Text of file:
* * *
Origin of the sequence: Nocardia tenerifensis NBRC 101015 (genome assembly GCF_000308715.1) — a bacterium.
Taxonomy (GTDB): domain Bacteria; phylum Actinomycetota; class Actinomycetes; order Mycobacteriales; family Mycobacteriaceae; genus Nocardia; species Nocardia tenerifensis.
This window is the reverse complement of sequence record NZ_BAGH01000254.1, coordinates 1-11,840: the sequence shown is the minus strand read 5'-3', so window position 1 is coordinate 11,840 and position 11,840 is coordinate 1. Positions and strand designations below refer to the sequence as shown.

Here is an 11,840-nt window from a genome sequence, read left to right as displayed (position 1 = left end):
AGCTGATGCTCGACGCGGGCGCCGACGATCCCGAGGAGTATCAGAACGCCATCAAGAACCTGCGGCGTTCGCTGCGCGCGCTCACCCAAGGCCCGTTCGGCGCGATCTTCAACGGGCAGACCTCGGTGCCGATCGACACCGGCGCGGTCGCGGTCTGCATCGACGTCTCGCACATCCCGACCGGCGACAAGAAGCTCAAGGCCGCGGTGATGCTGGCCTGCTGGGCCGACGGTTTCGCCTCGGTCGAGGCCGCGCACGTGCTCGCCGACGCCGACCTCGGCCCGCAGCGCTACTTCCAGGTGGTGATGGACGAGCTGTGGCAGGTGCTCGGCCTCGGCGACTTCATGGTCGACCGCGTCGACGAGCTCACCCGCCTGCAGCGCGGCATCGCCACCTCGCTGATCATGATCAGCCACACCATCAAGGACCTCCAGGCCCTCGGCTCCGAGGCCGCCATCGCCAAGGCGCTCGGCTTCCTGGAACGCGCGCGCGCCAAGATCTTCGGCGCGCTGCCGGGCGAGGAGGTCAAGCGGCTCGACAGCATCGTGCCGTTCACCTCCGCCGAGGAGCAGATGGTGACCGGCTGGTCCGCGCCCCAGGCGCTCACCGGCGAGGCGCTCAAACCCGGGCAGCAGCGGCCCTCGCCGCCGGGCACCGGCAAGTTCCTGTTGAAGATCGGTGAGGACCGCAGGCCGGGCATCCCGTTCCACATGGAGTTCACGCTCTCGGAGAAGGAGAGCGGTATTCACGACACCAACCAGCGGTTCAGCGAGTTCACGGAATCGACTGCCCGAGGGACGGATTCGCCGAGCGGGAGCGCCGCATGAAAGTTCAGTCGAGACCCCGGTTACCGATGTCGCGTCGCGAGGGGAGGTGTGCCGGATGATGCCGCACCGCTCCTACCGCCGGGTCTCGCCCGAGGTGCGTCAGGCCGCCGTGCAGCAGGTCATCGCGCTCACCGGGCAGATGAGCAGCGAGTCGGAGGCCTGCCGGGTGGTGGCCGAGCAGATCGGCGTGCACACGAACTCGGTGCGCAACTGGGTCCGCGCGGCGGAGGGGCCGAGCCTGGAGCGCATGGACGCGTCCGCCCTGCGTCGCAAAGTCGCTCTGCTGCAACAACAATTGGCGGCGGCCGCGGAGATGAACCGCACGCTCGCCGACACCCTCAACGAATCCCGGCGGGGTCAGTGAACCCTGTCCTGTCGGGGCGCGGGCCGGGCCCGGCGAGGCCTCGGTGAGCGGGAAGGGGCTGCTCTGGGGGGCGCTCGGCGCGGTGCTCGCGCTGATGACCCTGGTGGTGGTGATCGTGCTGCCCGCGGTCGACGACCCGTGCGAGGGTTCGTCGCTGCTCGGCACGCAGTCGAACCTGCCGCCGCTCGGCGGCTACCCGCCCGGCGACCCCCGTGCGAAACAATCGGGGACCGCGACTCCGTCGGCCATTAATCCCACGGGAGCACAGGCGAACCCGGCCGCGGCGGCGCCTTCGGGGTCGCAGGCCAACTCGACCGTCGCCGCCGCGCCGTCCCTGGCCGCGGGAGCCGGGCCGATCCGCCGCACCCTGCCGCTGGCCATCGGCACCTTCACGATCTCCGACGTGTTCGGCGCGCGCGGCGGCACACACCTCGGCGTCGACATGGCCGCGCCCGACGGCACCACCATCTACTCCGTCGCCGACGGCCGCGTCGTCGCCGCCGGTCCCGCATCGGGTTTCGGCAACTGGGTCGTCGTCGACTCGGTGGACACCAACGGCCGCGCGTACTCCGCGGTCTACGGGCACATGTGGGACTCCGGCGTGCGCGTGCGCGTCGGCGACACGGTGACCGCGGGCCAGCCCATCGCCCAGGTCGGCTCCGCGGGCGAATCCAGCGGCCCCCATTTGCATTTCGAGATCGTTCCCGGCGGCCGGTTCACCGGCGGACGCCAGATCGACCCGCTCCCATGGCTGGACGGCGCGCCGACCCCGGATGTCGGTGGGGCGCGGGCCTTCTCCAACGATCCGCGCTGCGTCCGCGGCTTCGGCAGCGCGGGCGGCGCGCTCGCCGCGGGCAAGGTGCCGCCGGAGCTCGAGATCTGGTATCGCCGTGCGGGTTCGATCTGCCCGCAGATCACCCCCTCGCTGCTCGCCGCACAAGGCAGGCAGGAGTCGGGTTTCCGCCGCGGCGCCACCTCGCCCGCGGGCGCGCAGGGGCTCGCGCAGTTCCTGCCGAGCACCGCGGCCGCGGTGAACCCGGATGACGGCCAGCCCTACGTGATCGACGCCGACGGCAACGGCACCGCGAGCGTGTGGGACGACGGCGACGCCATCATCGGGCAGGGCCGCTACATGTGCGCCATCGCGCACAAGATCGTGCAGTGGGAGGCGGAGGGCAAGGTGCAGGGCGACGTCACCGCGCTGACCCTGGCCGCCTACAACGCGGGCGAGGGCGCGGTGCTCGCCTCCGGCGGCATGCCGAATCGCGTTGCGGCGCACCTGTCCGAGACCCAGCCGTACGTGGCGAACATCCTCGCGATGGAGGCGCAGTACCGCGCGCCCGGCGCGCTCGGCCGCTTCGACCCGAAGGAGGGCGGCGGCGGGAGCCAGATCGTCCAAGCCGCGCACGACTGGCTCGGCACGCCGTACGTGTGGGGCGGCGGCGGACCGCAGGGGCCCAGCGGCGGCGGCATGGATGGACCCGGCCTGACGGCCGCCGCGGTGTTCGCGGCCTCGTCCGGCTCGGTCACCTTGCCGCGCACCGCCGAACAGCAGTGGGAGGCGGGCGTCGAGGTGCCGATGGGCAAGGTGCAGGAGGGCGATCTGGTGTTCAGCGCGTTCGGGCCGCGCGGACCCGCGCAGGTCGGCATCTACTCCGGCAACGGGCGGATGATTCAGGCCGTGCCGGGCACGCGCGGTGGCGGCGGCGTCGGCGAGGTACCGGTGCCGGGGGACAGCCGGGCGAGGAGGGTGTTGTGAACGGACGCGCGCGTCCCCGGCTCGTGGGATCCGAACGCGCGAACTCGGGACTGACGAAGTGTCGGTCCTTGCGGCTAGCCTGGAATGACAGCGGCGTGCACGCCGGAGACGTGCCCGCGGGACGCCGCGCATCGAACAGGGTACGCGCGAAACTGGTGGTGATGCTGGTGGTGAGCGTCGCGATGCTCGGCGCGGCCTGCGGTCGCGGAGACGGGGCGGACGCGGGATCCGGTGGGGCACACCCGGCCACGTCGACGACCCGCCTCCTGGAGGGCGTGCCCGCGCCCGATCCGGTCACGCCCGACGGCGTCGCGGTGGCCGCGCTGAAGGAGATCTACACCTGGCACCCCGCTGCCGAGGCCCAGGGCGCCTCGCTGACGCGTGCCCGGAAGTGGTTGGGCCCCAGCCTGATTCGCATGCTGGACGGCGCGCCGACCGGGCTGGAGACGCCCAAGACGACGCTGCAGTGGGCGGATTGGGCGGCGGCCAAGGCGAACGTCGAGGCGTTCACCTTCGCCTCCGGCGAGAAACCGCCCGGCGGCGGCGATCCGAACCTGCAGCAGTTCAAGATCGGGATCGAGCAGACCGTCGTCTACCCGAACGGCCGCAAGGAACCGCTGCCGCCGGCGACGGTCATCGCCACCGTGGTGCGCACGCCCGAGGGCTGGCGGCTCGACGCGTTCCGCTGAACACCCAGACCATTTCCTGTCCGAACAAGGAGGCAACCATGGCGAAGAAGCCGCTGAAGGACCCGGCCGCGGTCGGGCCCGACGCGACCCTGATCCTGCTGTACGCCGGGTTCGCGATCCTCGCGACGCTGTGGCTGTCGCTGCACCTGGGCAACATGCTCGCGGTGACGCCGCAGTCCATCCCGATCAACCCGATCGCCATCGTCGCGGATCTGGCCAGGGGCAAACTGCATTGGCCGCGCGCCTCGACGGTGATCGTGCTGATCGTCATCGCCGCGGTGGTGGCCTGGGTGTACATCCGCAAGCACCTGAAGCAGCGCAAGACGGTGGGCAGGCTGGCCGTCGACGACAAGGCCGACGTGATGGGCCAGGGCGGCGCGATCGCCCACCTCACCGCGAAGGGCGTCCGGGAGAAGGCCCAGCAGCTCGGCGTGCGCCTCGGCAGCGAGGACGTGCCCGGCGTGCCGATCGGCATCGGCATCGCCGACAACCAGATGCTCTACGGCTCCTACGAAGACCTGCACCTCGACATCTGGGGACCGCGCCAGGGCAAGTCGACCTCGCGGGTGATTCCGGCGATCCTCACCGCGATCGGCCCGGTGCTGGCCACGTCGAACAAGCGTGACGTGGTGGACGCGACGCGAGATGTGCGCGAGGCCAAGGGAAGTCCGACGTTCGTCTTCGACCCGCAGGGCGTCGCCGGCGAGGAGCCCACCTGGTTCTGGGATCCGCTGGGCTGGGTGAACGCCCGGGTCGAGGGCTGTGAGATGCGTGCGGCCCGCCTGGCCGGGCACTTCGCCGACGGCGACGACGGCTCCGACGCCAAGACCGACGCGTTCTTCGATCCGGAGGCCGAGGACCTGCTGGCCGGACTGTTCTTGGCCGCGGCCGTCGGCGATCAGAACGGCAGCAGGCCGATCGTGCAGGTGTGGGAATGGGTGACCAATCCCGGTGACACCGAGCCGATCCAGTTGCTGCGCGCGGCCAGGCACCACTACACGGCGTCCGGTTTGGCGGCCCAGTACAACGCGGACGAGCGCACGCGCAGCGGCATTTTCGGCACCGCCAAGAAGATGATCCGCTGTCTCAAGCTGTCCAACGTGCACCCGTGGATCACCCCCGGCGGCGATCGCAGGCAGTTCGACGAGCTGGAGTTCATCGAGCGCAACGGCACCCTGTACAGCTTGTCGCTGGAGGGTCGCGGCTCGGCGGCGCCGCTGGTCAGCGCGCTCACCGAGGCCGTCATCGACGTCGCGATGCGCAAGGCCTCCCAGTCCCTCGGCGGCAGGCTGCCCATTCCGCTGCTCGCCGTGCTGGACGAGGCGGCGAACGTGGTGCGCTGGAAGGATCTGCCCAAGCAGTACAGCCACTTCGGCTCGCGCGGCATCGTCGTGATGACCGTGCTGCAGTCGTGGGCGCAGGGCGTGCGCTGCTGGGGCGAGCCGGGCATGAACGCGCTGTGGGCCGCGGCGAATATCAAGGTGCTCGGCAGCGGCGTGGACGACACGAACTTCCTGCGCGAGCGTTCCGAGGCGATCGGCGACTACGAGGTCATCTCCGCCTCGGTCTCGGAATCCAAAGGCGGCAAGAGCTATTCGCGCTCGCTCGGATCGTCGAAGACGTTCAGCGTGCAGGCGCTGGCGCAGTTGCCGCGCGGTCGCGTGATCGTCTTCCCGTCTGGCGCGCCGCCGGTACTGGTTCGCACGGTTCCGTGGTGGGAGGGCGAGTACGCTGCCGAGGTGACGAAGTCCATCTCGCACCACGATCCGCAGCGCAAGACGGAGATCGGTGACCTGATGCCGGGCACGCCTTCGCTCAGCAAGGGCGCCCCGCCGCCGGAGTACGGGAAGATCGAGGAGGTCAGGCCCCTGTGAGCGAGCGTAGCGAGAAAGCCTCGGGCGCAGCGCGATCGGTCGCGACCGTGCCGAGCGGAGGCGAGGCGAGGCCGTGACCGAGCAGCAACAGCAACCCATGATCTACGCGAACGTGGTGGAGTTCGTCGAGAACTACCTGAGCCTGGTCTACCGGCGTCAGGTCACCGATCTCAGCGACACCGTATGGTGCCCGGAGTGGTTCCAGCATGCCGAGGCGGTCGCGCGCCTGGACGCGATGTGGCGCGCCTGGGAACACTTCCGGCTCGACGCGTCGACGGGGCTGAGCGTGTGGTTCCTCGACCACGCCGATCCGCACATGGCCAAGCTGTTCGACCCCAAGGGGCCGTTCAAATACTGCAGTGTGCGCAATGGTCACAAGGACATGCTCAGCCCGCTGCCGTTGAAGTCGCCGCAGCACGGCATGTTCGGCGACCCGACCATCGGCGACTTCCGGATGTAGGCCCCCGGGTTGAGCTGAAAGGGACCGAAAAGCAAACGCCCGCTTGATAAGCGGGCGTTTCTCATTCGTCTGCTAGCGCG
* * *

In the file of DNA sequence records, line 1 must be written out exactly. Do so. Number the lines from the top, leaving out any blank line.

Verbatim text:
Origin of the sequence: Nocardia tenerifensis NBRC 101015 (genome assembly GCF_000308715.1) — a bacterium.